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2-254 To Major General Claude V. Birkhead, September 9, 1940

1940
   
Publisher: The Johns Hopkins University Press
Date: September 9, 1940



To Major General Claude V. Birkhead

September 9, 1940 [Washington, D.C.]

Dear Birkhead:

I received your note of September 3d, enclosing a memorandum of comments to your brigade, regimental, and separate unit commanders following the Maneuvers. I had not seen General Williams’ red ball letter, but I can guess what he had to say. I was much interested in reading your comments, and appreciate your very positive endeavor to quiet down the unfortunate effect of all these unnecessary and baseless rumors.1

I find that about three quarters of my time is occupied in meeting such things, not only as to the Guard but as to production of equipment, as to selective service, and as to every phase of national defense; it is a very difficult business.

My first objective is to see a genuine team developed, but it is a terrific job under the give and take procedure of a democracy. Just at present we are struggling with the uncertainties of selective service, when we will obtain the money for their training and shelter, and other matters of that kind. Fortunately I was able to squeeze in at the last moment in the munitions program appropriation of five billion, the money required for the construction of shelter for the National Guard. You can imagine how difficult it has been to make the necessary preparations under the conditions of uncertainty and lack of funds, and at the same time to guard against the inevitable assaults that would be or will be made if there should be any delay in conforming to a tentative schedule discussed before Congress a long time ago on the basis that definite action both as to authorizations and as to funds would be taken without the long delays that have since developed. However, I think we are getting the situation in hand, but the first requirement is that we have a team, and I thank you for your contribution to that idea.

Faithfully yours,

Document Copy Text Source: George C. Marshall Papers, Pentagon Office Collection, General Materials, George C. Marshall Research Library, Lexington, Virginia.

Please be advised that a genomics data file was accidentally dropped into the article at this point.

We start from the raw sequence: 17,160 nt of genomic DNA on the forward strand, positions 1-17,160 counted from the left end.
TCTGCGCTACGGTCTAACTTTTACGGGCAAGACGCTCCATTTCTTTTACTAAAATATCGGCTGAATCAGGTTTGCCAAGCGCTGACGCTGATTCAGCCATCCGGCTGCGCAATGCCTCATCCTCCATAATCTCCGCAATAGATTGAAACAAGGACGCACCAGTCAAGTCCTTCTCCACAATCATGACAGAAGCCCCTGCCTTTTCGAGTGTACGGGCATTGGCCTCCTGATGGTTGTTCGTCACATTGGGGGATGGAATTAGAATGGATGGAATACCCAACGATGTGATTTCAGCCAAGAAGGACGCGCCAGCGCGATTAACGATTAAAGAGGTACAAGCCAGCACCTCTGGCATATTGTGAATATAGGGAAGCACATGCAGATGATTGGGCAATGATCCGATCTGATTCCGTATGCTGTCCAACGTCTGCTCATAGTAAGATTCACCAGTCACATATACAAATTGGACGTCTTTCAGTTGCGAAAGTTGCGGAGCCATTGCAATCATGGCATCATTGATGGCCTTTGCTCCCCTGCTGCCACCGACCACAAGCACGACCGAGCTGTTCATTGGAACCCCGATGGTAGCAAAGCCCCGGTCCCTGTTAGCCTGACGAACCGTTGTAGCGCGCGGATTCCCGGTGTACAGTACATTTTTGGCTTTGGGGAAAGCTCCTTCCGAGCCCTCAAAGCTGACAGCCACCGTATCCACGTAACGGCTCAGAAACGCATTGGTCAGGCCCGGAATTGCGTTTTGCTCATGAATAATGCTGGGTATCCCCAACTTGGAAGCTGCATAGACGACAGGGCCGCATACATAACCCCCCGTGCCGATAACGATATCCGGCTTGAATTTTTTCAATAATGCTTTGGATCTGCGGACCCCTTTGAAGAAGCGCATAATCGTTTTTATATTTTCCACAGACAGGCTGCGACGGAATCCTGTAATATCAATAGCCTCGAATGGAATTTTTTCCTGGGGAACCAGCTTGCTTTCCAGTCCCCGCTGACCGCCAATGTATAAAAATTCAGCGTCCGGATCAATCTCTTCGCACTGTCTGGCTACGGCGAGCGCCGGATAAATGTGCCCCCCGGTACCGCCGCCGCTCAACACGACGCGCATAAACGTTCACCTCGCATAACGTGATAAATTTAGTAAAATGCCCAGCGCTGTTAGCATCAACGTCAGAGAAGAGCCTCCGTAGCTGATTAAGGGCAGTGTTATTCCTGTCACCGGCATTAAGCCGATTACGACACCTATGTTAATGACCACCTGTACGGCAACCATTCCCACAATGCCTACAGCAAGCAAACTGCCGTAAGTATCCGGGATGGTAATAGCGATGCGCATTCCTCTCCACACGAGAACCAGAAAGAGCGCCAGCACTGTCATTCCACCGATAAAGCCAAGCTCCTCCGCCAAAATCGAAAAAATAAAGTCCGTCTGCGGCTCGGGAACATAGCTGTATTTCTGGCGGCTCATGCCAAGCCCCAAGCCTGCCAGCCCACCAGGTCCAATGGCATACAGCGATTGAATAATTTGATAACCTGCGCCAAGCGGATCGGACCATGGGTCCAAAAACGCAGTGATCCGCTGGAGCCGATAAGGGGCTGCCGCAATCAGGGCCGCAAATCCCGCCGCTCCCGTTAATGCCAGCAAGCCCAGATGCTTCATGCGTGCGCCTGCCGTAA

Document Format: Typed letter.

1. Birkhead, commanding general of the Thirty-sixth Division, Texas National Guard, had sent his subordinates a memorandum congratulating them on the progress the division had made in its training. He also noted that Major General John F. Williams, chief of the National Guard Bureau, had recently sent Guard commanders a letter suggesting that he had heard numerous false rumors and unjust criticisms of the Regular Army were circulating. In his memorandum, Birkhead said that the rumors that the Regular Army intended to use rigorous physical examinations to eliminate the Guard’s higher commanders and that it intended to destroy the Guard, after its mobilization, by highly critical inspection reports were without foundation. He directed his commanders to instruct their officers to “prevent the building up of unfounded apprehensions and resentments which, if they exist, will in themselves have a very adverse effect on our efforts for National Defense. I cannot conceive of gentlemen of the high standard of the officers of our Army doing so dishonorable a thing and one so subversive of real National Defense. On the contrary, I believe that the Army is going to do its best to shoot square over the table with the Guard and not repeat the mistakes of the World War which sent so many civilian officers out of the service with bitter resentment towards the Regular Army.” (Birkhead Memorandum to Brigade, Regimental, and Separate Unit Commanders, August 31, 1940, GCMRL/G. C. Marshall Papers [Pentagon Office, General].)

Recommended Citation: ThePapers of George Catlett Marshall, ed.Larry I. Bland, Sharon Ritenour Stevens, and Clarence E. Wunderlin, Jr.(Lexington, Va.: The George C. Marshall Foundation, 1981- ). Electronic version based on The Papers of George Catlett Marshall, vol. 2, “We Cannot Delay,” July 1, 1939-December 6, 1941 (Baltimore and London: The Johns Hopkins University Press, 1986), pp. 300-301.

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